Thursday, April 22, 2010
Sunday, April 18, 2010
Saturday, April 17, 2010
Friday, April 16, 2010
The thick yellow line represents a standard growth rate of an average baby in the womb. You and I and most of everyone else had to climb that yellow line in pretty much the same way before we did much else. It was three months of ‘nothing’ followed by a slow start, steady increase and steep finish. Much like climbing Everest I hear - which probably takes 9 months too.
The thin blue line is Wallace. You may be surprised to hear that between 10 and 20 percent of all babies are born pre-term or before 37 weeks gestation. (You can also call it ‘pre-mature’ but apparently that offends some people who believe pre-maturity should refer to ‘organ development’ and ‘pre-term-ness’ to womb-time. Wallace and I couldn’t care less :)
It turns out that babies double their weight in just two months between 7 and 9 months of 'womb time'. They put on a lot of fat right at the end before taking on the 'real world'. Therefore, Wallace, being born two months early, came out roughly half the weight of the average fully grown baby, and missing a lot of fat.
Wallace has taught me many interesting facts. For example: all babies lose a good chunk of their birth weight (~15%) in the first week after birth and have to gain it back in the second week. This happens because so much of their initial weight is ‘womb fluid’ or ‘juice’ or something like that. It's not 'real' weight so it just 'goes away' somehow.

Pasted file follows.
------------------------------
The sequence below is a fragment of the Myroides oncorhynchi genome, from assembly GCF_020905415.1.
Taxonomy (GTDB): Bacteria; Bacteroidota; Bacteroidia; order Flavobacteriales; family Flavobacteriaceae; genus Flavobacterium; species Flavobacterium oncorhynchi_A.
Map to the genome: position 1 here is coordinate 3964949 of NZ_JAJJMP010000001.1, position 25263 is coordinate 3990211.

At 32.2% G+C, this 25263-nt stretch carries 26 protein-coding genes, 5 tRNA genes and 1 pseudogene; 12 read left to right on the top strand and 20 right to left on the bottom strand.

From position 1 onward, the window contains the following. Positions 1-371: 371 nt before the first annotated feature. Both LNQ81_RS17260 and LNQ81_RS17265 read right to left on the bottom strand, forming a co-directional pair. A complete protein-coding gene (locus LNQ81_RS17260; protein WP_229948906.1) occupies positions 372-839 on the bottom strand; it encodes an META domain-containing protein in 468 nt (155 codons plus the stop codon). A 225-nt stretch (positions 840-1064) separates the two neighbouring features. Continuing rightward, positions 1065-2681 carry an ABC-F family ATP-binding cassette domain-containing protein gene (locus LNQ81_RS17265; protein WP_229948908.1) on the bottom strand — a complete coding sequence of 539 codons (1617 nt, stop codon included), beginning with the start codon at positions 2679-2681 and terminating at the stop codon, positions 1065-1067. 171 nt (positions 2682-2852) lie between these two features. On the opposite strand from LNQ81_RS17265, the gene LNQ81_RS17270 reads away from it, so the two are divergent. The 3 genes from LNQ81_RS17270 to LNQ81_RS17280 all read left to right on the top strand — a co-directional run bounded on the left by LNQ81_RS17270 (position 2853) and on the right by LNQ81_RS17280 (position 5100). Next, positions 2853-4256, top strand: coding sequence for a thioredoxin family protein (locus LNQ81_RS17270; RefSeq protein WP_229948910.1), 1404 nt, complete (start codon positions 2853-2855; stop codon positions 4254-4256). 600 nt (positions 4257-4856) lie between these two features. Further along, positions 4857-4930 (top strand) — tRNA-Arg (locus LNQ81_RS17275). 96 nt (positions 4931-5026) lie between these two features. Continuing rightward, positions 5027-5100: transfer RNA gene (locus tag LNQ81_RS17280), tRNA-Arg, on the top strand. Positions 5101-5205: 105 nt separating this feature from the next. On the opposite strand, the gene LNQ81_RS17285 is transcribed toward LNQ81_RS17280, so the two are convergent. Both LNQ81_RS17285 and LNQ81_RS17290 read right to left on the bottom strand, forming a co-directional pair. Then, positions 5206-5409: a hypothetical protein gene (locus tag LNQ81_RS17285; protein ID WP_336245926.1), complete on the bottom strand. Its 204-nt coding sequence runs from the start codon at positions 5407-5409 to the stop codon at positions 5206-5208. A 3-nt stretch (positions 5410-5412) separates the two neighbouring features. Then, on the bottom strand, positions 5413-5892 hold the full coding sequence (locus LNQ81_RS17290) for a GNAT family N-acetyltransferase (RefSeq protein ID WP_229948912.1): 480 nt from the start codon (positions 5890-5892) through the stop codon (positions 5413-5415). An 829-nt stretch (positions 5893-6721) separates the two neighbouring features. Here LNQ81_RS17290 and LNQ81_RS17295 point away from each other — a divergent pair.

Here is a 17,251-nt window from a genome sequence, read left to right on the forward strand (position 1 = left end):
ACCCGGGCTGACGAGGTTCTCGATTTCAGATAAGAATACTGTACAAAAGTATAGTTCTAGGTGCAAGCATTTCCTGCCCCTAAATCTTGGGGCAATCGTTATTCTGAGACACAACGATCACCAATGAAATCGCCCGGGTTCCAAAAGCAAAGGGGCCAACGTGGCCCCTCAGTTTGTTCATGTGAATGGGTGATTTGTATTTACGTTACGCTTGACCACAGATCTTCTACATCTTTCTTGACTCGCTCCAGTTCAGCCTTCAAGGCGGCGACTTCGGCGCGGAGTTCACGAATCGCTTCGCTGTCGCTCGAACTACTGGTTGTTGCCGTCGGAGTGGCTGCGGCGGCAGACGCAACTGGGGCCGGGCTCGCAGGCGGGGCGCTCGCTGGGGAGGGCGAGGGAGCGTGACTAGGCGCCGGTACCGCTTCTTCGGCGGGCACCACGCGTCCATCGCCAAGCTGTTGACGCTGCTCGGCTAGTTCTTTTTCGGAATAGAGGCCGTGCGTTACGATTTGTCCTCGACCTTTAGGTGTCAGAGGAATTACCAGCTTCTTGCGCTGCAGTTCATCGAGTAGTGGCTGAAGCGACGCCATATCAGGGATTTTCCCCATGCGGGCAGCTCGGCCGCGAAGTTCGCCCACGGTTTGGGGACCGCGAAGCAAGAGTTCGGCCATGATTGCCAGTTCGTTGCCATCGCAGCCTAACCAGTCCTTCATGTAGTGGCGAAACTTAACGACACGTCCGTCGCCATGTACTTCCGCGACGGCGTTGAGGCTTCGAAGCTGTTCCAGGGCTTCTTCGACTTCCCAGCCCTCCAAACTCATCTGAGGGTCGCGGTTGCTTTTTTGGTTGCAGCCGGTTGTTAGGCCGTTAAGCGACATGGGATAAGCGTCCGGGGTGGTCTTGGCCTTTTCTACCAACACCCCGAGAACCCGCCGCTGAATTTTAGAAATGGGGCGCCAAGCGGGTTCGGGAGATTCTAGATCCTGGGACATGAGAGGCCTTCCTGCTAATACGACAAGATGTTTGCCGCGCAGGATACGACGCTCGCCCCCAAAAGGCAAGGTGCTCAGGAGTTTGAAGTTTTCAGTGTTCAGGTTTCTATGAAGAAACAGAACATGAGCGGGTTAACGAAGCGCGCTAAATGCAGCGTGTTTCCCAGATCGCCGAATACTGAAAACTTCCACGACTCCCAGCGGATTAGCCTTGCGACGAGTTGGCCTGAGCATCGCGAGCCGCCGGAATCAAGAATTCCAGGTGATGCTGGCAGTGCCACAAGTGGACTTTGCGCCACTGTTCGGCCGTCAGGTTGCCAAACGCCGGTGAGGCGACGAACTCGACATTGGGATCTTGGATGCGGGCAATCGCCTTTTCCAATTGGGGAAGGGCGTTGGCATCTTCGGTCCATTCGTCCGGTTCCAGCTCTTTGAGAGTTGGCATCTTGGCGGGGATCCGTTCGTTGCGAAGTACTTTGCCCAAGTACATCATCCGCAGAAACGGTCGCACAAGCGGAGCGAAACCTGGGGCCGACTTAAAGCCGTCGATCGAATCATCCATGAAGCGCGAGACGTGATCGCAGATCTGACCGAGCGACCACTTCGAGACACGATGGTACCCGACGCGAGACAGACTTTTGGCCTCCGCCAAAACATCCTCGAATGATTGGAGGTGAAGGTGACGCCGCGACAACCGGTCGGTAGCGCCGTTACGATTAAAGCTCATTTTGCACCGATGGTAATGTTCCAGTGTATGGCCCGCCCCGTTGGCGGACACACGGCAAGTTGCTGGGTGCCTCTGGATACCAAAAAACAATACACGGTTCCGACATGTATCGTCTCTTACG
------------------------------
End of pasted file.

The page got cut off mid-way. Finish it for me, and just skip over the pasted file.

Sunday, April 11, 2010
Tuesday, April 6, 2010
I have grandparents on the other side of the world who behave like they’ve never seen a baby picture before. I’m afraid they will squeeze me too hard when they finally meet me in person. One of them calls me ‘Waluszek’. It is Polish, and it means nothing... but dad tells me that it’s a combination of the words ‘suitcase’ and ‘little finger’. I don’t mind... I guess grandparents are just strange.
This is my mom. She is beautiful, and warm, and she smells delicious.
I live in a little plastic room which is hot, and it sits in a bigger room which is cold. But that room sits in a country which is hot again. The nurses say I live in an ‘incubator’... but I think they live in the incubator.
Dad tells me that he posts up electronic pictures of me for everyone in the whole world to see. He’s very lucky that I’m too young to understand what the word ‘privacy’ means. And why would the whole world want to see me anyway? What’s the big deal? Didn’t everyone look just like me once? Dad says that I have many uncles and aunts all over the world who love me and want to see pictures of me very much. I think he's nuts.
But, yesterday I decided to show him something cool anyway... here’s how it went down: first I pretended that I could hear music in my imaginary head phones to get dad’s attention.
And then I started to dance and dance and dance until I could not dance any more.
Thankfully, mom was there to rub my head at the end of the show.